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Adult height and childhood disease

  • Carlos Bozzoli

    (DIW - Berlin (German Institute for Economic Research))

  • Angus Deaton

    (Princeton University)

  • Climent Quintana-Domeque

    (Universidad de Alicante)

Taller populations are typically richer populations, and taller individuals live longer and earn more In consequence, adult height has recently become a focus in understanding the relationship between health and wealth. We investigate the childhood determinants of population adult height, focusing on the respective roles of income and of disease. Across a range of European countries and the United States, we find a strong inverse relationship between postneonatal (one month to one year) mortality, interpreted as a measure of the disease and nutritional burden in childhood, and the mean height of those children as adults. Consistent with these findings, we develop a model of selection and stunting, in which the early life burden of nutrition and disease is not only responsible for mortality in childhood but also leaves a residue of long-term health risks for survivors, risks that express themselves in adult height, as well as in late-life disease. The model predicts that, at sufficiently high mortality levels, selection can dominate scarring, leaving a taller population of survivors. We find evidence of this effect in the poorest and highest mortality countries of the world, supplementing recent findings on the effects of the Great Chinese famine.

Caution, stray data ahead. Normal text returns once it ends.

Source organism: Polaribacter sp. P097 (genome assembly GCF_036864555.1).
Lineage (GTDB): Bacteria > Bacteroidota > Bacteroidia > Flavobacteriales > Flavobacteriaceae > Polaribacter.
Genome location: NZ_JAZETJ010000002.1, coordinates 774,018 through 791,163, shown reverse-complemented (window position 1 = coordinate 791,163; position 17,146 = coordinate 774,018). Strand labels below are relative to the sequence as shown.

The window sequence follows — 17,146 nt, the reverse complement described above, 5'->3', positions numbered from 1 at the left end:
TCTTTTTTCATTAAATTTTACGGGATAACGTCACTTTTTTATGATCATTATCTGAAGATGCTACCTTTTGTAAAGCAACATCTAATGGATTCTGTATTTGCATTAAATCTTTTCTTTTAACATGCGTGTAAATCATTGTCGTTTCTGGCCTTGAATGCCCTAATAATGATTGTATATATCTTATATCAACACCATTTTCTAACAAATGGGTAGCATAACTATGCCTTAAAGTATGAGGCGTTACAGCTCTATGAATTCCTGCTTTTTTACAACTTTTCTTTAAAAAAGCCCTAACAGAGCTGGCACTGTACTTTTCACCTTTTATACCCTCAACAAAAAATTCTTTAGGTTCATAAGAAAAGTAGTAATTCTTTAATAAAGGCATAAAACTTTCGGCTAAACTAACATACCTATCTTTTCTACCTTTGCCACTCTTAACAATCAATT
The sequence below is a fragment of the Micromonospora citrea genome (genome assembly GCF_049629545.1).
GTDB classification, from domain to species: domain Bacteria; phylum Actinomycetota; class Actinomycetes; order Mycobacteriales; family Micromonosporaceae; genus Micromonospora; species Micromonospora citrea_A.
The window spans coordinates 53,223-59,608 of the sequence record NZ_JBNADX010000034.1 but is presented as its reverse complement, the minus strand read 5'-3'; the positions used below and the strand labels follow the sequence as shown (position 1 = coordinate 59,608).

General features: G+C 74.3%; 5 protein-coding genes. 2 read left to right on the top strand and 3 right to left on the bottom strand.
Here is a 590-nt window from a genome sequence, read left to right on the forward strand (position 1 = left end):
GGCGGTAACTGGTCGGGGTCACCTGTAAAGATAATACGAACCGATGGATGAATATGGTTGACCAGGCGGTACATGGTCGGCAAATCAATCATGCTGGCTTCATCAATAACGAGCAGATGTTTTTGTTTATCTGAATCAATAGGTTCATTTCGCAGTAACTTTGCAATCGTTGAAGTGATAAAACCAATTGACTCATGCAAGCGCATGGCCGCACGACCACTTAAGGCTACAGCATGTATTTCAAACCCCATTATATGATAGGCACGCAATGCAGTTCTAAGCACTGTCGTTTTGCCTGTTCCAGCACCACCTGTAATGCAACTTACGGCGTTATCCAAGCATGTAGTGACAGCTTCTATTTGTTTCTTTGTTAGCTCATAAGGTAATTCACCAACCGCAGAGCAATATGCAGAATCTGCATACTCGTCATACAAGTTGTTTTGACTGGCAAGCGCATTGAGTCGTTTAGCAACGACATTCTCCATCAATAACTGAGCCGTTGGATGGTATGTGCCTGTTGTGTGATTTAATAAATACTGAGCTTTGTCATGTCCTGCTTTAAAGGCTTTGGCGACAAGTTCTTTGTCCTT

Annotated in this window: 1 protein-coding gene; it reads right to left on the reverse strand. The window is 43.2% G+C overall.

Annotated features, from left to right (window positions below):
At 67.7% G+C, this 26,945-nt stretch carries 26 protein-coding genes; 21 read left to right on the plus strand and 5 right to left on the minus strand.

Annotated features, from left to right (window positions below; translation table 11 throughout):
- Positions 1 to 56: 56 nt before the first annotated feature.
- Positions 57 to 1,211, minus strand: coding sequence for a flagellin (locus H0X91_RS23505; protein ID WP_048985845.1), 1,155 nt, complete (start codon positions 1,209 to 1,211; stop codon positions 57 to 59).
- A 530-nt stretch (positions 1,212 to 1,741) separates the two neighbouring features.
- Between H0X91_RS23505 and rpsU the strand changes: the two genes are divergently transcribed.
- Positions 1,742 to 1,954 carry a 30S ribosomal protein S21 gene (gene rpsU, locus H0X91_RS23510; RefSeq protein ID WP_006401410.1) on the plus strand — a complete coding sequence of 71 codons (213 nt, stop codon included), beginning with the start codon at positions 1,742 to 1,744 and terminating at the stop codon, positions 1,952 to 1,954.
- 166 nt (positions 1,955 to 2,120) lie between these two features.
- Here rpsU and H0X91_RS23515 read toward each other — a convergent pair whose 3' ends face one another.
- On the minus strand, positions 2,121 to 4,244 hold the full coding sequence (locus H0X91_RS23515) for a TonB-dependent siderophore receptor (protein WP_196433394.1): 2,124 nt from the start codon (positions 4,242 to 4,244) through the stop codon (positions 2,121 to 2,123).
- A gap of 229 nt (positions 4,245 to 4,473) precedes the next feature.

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Paper provided by Princeton University, Woodrow Wilson School of Public and International Affairs, Research Program in Development Studies. in its series Working Papers with number 1119.

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Date of creation: Oct 2008
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Handle: RePEc:pri:rpdevs:adult_height_and_childhood_disease_allparts_102308
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  1. Gorgens, Tue & Meng, Xin & Vaithianathan, Rhema, 2007. "Stunting and Selection Effects of Famine: A Case Study of the Great Chinese Famine," IZA Discussion Papers 2543, Institute for the Study of Labor (IZA).
  2. Richard H. Steckel, 1995. "Stature and the Standard of Living," Journal of Economic Literature, American Economic Association, vol. 33(4), pages 1903-1940, December.
  3. Franco Peracchi, 2002. "The European Community Household Panel: A review," Empirical Economics, Springer, vol. 27(1), pages 63-90.
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